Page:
Jayhawk Performance Lab Festival, April 1-3. This student-generated performance series features original works created and curated by KU Theatre & Dance students. Presented in a stripped down “laboratory” style, with minimal production, this performance series is a chance for students to create original work that is self-driven. This will be the Jayhawk Performance Lab’s series premiere.

"H.M.S. Pinafore," April 29-May 5. A comic clash that tugs at the heartstrings, the "H.M.S. Pinafore" takes us on deck where secrets are stowed away, chief among them Little Buttercup’s baby-farming past. A young and lovely Josephine appears doomed to marry someone whom she does not love, Sir Joseph, the epitome of unmerited rank, as she struggles with a secret yearning that ultimately puts her lover’s life at risk. Can she convince her controlling father, Captain Corcoran? Love hits the deck, but Buttercup’s secret eases matrimonial woes in this satire of the British class system and masterpiece of musical theatre. Staged in cooperation with the School of Music, featuring the KU Symphony Orchestra under the direction of Carolyn Watson.

Throughout the year, community members will have opportunities to celebrate KU’s Director of Theatre Katherine Pryor, who is retiring in May after 42 years in the department. Additionally, friends, colleagues, patrons and alumni wishing to honor Pryor’s legacy of student support can do so through a gift to the Katherine Pryor Student Emergency Fund via KU Endowment.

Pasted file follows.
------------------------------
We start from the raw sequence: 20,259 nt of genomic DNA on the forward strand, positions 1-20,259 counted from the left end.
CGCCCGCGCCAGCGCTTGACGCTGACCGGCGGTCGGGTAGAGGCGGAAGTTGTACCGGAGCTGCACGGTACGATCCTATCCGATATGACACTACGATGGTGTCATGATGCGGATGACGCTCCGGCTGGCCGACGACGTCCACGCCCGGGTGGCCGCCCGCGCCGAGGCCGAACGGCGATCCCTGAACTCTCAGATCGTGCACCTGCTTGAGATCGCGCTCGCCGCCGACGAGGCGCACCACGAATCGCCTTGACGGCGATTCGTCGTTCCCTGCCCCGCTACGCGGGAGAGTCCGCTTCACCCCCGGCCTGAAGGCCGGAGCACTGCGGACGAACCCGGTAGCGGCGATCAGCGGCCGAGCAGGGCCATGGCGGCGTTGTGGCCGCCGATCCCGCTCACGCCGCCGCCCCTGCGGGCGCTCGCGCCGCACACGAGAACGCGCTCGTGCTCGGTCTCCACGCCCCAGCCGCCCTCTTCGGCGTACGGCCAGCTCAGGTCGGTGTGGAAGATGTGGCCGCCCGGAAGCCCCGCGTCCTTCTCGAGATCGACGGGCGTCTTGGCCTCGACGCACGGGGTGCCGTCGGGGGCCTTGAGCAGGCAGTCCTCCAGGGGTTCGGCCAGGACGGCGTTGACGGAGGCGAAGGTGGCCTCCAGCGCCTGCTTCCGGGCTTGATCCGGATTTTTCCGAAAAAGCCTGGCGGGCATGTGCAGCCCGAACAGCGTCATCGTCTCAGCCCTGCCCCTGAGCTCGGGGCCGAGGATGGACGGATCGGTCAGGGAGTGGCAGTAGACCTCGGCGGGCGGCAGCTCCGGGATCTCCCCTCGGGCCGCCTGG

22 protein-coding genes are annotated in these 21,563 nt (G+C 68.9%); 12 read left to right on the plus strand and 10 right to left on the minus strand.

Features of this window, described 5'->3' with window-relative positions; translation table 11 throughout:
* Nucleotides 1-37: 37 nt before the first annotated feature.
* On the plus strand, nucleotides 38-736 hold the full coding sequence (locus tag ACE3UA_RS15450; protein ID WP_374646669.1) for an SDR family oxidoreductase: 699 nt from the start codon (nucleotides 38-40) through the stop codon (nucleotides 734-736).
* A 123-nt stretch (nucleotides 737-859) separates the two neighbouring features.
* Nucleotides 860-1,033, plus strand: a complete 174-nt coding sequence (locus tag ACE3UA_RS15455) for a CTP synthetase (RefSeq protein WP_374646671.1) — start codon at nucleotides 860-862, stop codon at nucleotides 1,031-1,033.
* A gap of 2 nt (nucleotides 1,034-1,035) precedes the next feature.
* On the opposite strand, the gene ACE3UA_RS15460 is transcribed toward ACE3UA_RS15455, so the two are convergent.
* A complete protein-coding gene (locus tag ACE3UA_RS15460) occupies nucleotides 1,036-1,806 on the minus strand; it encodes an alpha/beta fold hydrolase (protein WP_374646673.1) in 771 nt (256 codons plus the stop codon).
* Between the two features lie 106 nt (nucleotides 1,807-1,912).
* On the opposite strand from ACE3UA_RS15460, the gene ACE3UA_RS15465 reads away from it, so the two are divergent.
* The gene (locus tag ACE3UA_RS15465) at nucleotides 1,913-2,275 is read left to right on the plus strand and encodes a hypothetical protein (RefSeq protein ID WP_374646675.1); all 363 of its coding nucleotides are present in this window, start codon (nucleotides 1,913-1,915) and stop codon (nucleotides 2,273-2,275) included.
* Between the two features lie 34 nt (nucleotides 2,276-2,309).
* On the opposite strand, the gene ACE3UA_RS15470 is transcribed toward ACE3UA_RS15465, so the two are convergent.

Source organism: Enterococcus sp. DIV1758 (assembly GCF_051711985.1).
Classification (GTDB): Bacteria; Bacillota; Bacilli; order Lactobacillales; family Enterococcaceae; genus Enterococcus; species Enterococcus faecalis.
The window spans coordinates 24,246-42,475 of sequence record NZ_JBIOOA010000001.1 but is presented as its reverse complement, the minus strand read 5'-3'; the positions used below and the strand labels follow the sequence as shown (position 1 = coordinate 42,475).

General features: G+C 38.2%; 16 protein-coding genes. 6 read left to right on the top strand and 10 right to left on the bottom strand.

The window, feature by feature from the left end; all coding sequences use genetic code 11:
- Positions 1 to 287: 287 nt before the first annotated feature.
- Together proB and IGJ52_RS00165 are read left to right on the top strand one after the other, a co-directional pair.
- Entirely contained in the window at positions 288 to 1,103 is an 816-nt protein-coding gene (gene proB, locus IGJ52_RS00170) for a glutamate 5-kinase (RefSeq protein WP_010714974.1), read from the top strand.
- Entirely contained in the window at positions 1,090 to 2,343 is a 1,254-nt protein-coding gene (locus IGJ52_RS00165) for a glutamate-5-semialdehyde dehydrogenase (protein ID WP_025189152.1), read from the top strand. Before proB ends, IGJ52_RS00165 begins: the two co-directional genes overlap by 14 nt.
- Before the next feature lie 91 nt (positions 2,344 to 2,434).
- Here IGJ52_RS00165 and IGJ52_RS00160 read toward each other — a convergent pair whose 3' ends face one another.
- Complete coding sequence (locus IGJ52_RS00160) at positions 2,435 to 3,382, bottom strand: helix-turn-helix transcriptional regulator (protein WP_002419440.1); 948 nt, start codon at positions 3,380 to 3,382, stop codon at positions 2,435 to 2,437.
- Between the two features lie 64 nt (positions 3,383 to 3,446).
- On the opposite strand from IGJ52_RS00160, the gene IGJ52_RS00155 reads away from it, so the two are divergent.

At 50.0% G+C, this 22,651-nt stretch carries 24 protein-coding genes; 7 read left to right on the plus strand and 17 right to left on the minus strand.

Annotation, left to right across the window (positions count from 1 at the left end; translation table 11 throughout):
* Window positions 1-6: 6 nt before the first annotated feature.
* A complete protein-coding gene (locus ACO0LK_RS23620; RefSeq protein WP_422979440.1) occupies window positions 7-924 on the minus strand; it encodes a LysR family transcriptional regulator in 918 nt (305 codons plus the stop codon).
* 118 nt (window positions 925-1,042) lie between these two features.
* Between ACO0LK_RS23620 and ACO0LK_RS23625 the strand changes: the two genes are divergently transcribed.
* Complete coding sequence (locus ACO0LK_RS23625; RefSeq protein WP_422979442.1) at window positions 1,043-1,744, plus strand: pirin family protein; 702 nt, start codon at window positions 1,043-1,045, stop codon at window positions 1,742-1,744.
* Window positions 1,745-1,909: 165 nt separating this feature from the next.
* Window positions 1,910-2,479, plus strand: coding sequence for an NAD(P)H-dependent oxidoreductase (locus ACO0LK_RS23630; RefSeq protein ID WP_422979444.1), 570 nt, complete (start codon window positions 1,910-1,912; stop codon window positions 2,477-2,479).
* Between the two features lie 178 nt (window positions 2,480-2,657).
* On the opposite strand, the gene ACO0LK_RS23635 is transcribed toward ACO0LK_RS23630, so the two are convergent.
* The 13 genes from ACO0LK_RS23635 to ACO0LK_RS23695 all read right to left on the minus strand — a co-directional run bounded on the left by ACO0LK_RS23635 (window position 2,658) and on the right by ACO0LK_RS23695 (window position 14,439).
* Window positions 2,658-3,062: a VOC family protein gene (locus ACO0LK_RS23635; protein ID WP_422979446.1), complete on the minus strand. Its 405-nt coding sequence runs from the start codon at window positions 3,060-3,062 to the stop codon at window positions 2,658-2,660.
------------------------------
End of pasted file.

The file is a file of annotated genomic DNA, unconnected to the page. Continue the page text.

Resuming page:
Woman dressed in gray with wire-rimmed glasses. She smiles widely and has short gray hair."The generosity of Friends of the Theatre members, alumni, patrons, and KU faculty and staff is incredible. The need for an emergency fund to assist students in crises has grown immensely over the last 10 years. We have witnessed homelessness and hunger, as well as students with the need for medical assistance or help with travel during a family emergency. We are so grateful for the compassion and understanding of our community,” Pryor said. “It is a privilege and an honor to have my name attached to a fund that will benefit students in this manner, especially for those students who have been historically marginalized. I am so grateful to the Department and Friends of the Theatre for creating this endowment. Theatre and dance students are very special, and having my name associated with their health and safety is a dream come true."